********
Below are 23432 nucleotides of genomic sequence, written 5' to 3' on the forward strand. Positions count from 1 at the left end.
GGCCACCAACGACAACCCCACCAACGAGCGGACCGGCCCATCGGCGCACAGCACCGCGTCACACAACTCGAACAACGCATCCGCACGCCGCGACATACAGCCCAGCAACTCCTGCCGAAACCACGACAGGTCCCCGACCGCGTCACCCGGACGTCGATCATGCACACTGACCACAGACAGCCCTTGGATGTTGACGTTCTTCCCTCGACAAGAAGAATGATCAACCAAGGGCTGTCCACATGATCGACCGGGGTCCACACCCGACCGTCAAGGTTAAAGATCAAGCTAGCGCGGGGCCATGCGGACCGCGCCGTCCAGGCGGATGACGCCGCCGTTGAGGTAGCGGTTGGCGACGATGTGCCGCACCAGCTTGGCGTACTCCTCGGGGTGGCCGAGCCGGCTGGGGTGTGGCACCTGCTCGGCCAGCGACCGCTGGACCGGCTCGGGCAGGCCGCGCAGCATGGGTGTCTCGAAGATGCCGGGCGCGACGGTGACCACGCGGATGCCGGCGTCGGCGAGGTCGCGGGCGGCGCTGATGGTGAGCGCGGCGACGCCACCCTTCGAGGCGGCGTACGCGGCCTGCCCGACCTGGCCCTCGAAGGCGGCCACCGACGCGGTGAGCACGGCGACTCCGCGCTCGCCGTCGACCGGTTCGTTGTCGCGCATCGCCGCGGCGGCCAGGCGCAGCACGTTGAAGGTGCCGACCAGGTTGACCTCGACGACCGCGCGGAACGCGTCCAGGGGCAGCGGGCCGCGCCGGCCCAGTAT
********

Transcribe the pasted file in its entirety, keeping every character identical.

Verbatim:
Below are 23432 nucleotides of genomic sequence, written 5' to 3' on the forward strand. Positions count from 1 at the left end.
GGCCACCAACGACAACCCCACCAACGAGCGGACCGGCCCATCGGCGCACAGCACCGCGTCACACAACTCGAACAACGCATCCGCACGCCGCGACATACAGCCCAGCAACTCCTGCCGAAACCACGACAGGTCCCCGACCGCGTCACCCGGACGTCGATCATGCACACTGACCACAGACAGCCCTTGGATGTTGACGTTCTTCCCTCGACAAGAAGAATGATCAACCAAGGGCTGTCCACATGATCGACCGGGGTCCACACCCGACCGTCAAGGTTAAAGATCAAGCTAGCGCGGGGCCATGCGGACCGCGCCGTCCAGGCGGATGACGCCGCCGTTGAGGTAGCGGTTGGCGACGATGTGCCGCACCAGCTTGGCGTACTCCTCGGGGTGGCCGAGCCGGCTGGGGTGTGGCACCTGCTCGGCCAGCGACCGCTGGACCGGCTCGGGCAGGCCGCGCAGCATGGGTGTCTCGAAGATGCCGGGCGCGACGGTGACCACGCGGATGCCGGCGTCGGCGAGGTCGCGGGCGGCGCTGATGGTGAGCGCGGCGACGCCACCCTTCGAGGCGGCGTACGCGGCCTGCCCGACCTGGCCCTCGAAGGCGGCCACCGACGCGGTGAGCACGGCGACTCCGCGCTCGCCGTCGACCGGTTCGTTGTCGCGCATCGCCGCGGCGGCCAGGCGCAGCACGTTGAAGGTGCCGACCAGGTTGACCTCGACGACCGCGCGGAACGCGTCCAGGGGCAGCGGGCCGCGCCGGCCCAGTAT